The decadal dynamics of the subsurface North Pacific Ocean are largely inaccessible beyond sparse instrumental observations spanning the last 20 years. Here we present a approximate to 200 year long record of benthic foraminiferal radiocarbon (C-14), extracted at biennial resolution from the annually laminated sediments at the Santa Barbara Basin (SBB) depocenter (approximate to 600 m). The close match between core top benthic foraminiferal C-14 values and the C-14 of seawater dissolved inorganic carbon (DIC) suggests that benthic foraminifera faithfully capture the bottom water radiocarbon concentrations, as opposed to that of the deeper (>0.5 cm) sediment porewater zone. The full time series of benthic foraminiferal C-14 displays significant variability on decadal timescales, with excursions on the order of 40. These excursions are overprinted by a unidirectional trend over the late 20th century that likely reflects the sedimentary incorporation of bomb radiocarbon (via remineralized particulate organic carbon). We isolate this trend by means of a one-dimensional oxidation model, which considers the possible contribution of remineralized particles to the total ambient carbon pool. This oxidation model also considers the possible influence of carbon with a variety of sources (ages). Though variable oxidation of preaged carbon could exert a strong influence on benthic foraminiferal radiocarbon variability, the totality of evidence points to the vertical density structure along the Southern California Margin (SCM) as the primary driver of the SBB benthic foraminiferal C-14 record. For example, intervals characterized by significantly lower C-14 values correspond to periods of enhanced upwelling and subsurface equatorward flow along the SCM.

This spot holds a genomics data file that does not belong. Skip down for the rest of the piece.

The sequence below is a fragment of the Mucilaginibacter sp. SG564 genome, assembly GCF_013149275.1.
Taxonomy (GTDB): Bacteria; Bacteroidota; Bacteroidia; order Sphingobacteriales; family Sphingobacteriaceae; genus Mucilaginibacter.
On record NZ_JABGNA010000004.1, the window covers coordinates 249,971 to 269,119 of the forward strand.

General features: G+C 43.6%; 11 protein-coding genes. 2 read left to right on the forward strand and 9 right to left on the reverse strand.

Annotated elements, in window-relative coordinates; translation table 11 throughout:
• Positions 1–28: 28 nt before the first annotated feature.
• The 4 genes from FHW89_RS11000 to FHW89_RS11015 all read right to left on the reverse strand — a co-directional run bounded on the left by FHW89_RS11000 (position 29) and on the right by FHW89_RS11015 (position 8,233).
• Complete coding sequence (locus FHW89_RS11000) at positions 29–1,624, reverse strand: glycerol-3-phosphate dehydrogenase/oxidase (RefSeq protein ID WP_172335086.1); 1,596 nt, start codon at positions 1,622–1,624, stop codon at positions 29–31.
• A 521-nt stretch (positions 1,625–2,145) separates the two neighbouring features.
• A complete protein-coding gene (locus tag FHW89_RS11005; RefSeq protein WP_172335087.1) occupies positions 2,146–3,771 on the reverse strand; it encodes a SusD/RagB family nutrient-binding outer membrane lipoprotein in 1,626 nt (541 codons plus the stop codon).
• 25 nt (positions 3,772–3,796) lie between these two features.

Herguera, JC, Herbert T, Kashgarian M, Charles C.  2010.  Intermediate and deep water mass distribution in the Pacific during the Last Glacial Maximum inferred from oxygen and carbon stable isotopes. Quaternary Science Reviews. 29:1228-1245.   10.1016/j.quascirev.2010.02.009   AbstractWebsite